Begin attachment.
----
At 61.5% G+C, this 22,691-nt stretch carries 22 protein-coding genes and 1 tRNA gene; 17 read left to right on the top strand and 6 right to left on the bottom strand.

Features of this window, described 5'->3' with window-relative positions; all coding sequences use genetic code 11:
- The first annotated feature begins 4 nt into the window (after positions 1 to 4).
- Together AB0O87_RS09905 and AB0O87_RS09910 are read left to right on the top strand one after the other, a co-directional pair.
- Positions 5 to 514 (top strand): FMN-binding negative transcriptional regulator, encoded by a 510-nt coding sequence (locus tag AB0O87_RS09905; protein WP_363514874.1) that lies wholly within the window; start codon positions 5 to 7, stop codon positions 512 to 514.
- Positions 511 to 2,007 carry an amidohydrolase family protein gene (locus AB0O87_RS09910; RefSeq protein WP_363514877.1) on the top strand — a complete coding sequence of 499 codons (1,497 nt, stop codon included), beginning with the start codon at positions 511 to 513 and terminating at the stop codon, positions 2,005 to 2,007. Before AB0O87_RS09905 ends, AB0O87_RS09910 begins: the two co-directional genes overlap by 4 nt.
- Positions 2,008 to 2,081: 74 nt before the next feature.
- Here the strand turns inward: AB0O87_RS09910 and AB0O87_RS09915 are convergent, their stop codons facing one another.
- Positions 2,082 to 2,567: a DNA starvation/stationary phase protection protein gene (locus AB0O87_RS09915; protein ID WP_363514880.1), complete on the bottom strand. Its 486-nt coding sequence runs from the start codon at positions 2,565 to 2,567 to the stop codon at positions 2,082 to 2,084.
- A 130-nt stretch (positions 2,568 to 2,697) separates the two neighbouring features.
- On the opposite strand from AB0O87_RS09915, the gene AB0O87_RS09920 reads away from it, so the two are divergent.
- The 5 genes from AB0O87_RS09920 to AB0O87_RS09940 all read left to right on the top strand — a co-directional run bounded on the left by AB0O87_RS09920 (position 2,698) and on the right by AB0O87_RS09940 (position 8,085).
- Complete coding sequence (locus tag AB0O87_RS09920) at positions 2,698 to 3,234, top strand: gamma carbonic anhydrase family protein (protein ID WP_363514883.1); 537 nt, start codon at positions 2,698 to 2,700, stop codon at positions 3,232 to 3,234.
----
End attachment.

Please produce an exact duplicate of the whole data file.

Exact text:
At 61.5% G+C, this 22,691-nt stretch carries 22 protein-coding genes and 1 tRNA gene; 17 read left to right on the top strand and 6 right to left on the bottom strand.

Features of this window, described 5'->3' with window-relative positions; all coding sequences use genetic code 11:
- The first annotated feature begins 4 nt into the window (after positions 1 to 4).
- Together AB0O87_RS09905 and AB0O87_RS09910 are read left to right on the top strand one after the other, a co-directional pair.
- Positions 5 to 514 (top strand): FMN-binding negative transcriptional regulator, encoded by a 510-nt coding sequence (locus tag AB0O87_RS09905; protein WP_363514874.1) that lies wholly within the window; start codon positions 5 to 7, stop codon positions 512 to 514.
- Positions 511 to 2,007 carry an amidohydrolase family protein gene (locus AB0O87_RS09910; RefSeq protein WP_363514877.1) on the top strand — a complete coding sequence of 499 codons (1,497 nt, stop codon included), beginning with the start codon at positions 511 to 513 and terminating at the stop codon, positions 2,005 to 2,007. Before AB0O87_RS09905 ends, AB0O87_RS09910 begins: the two co-directional genes overlap by 4 nt.
- Positions 2,008 to 2,081: 74 nt before the next feature.
- Here the strand turns inward: AB0O87_RS09910 and AB0O87_RS09915 are convergent, their stop codons facing one another.
- Positions 2,082 to 2,567: a DNA starvation/stationary phase protection protein gene (locus AB0O87_RS09915; protein ID WP_363514880.1), complete on the bottom strand. Its 486-nt coding sequence runs from the start codon at positions 2,565 to 2,567 to the stop codon at positions 2,082 to 2,084.
- A 130-nt stretch (positions 2,568 to 2,697) separates the two neighbouring features.
- On the opposite strand from AB0O87_RS09915, the gene AB0O87_RS09920 reads away from it, so the two are divergent.
- The 5 genes from AB0O87_RS09920 to AB0O87_RS09940 all read left to right on the top strand — a co-directional run bounded on the left by AB0O87_RS09920 (position 2,698) and on the right by AB0O87_RS09940 (position 8,085).
- Complete coding sequence (locus tag AB0O87_RS09920) at positions 2,698 to 3,234, top strand: gamma carbonic anhydrase family protein (protein ID WP_363514883.1); 537 nt, start codon at positions 2,698 to 2,700, stop codon at positions 3,232 to 3,234.